EPC projects are not known for encouraging communication and collaboration but rather as a way for the contractor to keep the owner at arm’s length.  This project flipped that notion on its head, replacing a cold shoulder with a warm handshake.  Partnering, proactive communication and collaboration between Alliant Energy, JV partners Alberici Construction and Stanley Consultants, and vendors created a harmonious atmosphere.  The result was a highly successful project with few change orders, completed ahead of schedule and under budget.  Unit 5’s extreme turndown capabilities allow it to operate efficiently from 430 MW gross to its minimum load of 60 MW gross.  Because of this turndown capability and its ability to not limit the unit’s ramp rate, it has been able to operate economically within the demands of the current power market.  The addition of a traditional scrubber and baghouse system could have limited this degree of flexibility.  However, the technology was structured and delivered in a manner that doesn’t constrain the unit’s flexibility and allows it to meet emissions requirements at all times – low loads, maximum capacity and when ramping up and down.  This extreme range provides more flexibility to accommodate renewables, the distributed power grid and market requirements.


MC Industrial, Inc.
Project:  Boeing Composite Center of Excellence
Owner:  The Boeing Company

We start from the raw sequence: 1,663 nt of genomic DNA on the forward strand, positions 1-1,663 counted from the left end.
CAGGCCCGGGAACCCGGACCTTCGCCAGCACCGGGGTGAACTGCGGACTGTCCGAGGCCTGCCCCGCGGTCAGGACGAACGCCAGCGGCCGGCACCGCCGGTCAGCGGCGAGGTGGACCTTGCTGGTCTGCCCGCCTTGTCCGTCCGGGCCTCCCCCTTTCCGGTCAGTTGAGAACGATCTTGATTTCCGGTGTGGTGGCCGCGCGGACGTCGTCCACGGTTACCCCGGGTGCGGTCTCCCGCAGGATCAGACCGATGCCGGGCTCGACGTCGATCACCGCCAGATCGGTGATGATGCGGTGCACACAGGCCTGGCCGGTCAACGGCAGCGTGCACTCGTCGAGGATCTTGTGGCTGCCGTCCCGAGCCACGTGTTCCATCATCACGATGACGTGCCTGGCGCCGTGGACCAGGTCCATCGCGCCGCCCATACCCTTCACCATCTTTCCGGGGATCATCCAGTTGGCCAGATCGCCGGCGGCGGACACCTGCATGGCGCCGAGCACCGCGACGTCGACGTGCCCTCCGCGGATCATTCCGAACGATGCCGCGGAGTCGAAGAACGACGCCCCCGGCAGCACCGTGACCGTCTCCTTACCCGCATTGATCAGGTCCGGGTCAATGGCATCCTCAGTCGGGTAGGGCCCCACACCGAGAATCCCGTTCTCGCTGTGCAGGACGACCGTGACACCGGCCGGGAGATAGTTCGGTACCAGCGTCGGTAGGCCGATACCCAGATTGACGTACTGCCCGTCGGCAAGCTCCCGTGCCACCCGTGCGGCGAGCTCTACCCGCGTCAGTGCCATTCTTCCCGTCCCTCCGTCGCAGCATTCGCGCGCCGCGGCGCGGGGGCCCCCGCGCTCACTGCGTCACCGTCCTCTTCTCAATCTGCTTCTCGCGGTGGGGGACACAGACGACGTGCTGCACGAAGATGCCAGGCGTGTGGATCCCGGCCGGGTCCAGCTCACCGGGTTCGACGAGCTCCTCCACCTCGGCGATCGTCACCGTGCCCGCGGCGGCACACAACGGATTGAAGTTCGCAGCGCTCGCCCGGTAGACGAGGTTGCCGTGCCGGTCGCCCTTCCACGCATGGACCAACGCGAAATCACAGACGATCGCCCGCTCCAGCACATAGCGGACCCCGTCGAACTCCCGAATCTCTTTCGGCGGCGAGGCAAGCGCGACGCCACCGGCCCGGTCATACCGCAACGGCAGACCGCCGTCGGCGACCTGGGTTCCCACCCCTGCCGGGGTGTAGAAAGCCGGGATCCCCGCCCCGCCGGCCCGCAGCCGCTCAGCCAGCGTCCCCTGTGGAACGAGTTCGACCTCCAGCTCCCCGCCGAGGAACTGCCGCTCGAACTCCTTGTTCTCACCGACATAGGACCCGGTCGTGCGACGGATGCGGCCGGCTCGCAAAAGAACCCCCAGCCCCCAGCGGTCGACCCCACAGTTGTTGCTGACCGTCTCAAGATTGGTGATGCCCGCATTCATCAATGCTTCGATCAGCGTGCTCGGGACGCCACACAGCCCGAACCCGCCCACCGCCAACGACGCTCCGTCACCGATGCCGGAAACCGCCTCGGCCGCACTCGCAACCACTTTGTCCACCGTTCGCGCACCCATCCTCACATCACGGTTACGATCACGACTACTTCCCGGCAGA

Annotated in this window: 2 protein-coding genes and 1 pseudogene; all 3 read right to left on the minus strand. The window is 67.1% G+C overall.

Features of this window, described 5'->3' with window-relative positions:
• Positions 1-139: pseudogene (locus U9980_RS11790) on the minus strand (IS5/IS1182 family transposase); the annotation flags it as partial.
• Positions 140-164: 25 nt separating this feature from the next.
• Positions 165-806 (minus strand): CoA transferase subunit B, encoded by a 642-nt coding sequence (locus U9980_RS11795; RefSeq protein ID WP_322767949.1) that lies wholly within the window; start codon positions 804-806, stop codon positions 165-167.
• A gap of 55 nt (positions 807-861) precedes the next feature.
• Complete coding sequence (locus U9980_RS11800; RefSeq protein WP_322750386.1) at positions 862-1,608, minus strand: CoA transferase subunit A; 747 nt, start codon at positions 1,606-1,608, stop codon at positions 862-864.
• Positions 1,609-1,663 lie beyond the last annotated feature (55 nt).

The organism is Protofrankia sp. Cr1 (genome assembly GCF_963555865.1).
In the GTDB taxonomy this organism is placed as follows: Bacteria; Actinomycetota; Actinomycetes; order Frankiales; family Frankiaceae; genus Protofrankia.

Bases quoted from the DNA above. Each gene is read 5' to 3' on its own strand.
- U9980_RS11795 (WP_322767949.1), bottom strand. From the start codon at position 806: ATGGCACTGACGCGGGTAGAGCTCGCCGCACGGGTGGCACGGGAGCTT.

Project Location: St. Louis, MO

The Boeing project signifies the growing economy in St. Louis, a local business making an optimistic impact on the community by stimulating jobs, a positive collaboration of state and local governments and a true partnership between Boeing stakeholders, engineers and contractors.  This 425,000- square- foot manufacturing and paint facility was a design-build project.  The facility consists of the 115,000 -square foot drywall enclosed layup space with a 30- foot vertically clear hard ceiling that meets clean room standards, small and large parts work stations, trim cells, autoclaves, non-destructive testing areas, freezers, ovens, automated ultrasonic scanning systems, paint and prep booths, administrative space, 3,600-ton central utility plan to manage HVAC system, load center unit substations, site stormwater retention and detention basins and parking areas.

While the sheer scope of constructing a project this size under tight time constraints was a daunting task, the completion date was accomplished despite one of the wettest summers on records in St. Louis while auger cast piles and building foundations were in full-swing.  The Paint Facility, added to the project along the way, met its building occupancy date by building upon the streamlined relationship of MC Industrial, the engineer and Boeing.  With the implementation of Advanced Work Packaging, effective Change Management, and detailed Start-Up Planning, the design and construction team could provide a facility to Boeing on a compressed schedule in which all parties could take pride.